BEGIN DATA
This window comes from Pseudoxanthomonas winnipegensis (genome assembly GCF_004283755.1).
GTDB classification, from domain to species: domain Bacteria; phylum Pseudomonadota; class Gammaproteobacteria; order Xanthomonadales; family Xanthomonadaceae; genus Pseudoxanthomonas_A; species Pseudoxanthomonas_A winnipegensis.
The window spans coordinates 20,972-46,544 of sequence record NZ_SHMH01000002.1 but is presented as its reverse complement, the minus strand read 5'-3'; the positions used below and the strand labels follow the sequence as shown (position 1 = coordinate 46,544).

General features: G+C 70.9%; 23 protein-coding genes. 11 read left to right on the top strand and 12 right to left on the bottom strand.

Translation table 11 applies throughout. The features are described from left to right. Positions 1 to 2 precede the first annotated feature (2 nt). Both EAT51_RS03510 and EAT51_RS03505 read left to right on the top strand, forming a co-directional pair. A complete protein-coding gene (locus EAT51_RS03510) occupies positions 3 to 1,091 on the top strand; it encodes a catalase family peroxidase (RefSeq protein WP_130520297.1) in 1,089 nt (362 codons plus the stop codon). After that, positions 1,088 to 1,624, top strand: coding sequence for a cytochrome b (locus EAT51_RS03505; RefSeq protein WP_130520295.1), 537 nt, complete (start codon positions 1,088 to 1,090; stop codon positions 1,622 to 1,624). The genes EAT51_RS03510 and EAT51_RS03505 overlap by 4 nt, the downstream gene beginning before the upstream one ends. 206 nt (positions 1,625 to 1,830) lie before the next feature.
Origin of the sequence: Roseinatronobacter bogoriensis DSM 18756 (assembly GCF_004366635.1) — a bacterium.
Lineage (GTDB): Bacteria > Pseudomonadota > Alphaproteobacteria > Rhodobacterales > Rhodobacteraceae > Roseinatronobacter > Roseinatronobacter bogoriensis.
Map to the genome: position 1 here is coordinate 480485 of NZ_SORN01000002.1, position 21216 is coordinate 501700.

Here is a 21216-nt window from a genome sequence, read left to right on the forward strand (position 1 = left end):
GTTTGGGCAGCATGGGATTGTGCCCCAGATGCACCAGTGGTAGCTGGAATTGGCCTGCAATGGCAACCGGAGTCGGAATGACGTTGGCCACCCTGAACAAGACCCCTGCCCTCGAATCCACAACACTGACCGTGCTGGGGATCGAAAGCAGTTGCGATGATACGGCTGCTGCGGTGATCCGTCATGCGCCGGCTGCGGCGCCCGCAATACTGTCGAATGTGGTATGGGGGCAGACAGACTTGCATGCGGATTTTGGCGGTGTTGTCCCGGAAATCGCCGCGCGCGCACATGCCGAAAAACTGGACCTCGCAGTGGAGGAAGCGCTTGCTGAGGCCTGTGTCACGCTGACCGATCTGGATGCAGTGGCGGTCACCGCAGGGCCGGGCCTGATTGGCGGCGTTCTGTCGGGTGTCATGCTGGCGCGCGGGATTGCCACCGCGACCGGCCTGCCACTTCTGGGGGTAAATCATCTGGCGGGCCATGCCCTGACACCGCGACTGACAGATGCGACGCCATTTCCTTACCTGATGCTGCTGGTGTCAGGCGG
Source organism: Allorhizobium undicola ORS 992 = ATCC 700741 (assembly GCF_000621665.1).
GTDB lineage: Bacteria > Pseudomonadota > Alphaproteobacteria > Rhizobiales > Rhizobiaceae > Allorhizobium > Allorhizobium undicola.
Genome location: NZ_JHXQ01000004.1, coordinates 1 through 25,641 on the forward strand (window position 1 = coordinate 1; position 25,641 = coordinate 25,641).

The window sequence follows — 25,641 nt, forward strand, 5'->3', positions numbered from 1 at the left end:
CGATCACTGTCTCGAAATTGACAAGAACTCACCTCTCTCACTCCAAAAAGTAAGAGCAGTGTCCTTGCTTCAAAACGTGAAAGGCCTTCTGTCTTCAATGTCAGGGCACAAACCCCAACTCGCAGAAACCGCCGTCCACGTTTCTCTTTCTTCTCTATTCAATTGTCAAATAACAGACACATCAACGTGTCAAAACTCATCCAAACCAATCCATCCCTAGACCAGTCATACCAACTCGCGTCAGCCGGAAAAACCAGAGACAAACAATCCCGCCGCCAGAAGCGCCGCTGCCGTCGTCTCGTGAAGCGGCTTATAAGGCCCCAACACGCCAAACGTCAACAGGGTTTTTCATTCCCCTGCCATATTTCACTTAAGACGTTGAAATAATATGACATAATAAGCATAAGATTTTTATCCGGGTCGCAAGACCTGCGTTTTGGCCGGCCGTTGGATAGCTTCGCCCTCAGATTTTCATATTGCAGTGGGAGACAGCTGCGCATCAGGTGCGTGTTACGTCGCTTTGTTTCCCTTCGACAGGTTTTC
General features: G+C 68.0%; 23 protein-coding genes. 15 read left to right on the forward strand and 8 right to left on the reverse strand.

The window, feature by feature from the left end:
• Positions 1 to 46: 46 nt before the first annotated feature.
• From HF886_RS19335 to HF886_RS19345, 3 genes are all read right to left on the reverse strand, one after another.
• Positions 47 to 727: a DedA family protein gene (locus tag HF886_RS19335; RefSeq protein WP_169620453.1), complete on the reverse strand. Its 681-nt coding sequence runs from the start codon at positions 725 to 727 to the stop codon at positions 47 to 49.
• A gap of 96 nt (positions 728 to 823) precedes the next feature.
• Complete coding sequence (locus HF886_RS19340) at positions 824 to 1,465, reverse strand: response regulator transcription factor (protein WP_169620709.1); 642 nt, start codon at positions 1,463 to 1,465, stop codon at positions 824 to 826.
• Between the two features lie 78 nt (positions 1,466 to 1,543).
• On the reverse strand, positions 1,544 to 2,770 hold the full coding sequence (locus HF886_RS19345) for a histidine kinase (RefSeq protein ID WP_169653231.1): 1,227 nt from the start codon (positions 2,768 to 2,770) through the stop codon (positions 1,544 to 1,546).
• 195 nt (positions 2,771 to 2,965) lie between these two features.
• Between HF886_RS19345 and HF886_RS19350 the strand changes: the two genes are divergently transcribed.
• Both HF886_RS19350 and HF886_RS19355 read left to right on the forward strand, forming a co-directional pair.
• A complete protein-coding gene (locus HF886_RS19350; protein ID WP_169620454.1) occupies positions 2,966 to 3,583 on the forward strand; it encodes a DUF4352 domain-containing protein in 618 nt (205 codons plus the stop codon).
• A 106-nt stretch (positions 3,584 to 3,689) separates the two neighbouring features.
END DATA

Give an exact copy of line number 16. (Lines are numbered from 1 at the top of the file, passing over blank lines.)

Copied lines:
General features: G+C 68.0%; 23 protein-coding genes. 15 read left to right on the forward strand and 8 right to left on the reverse strand.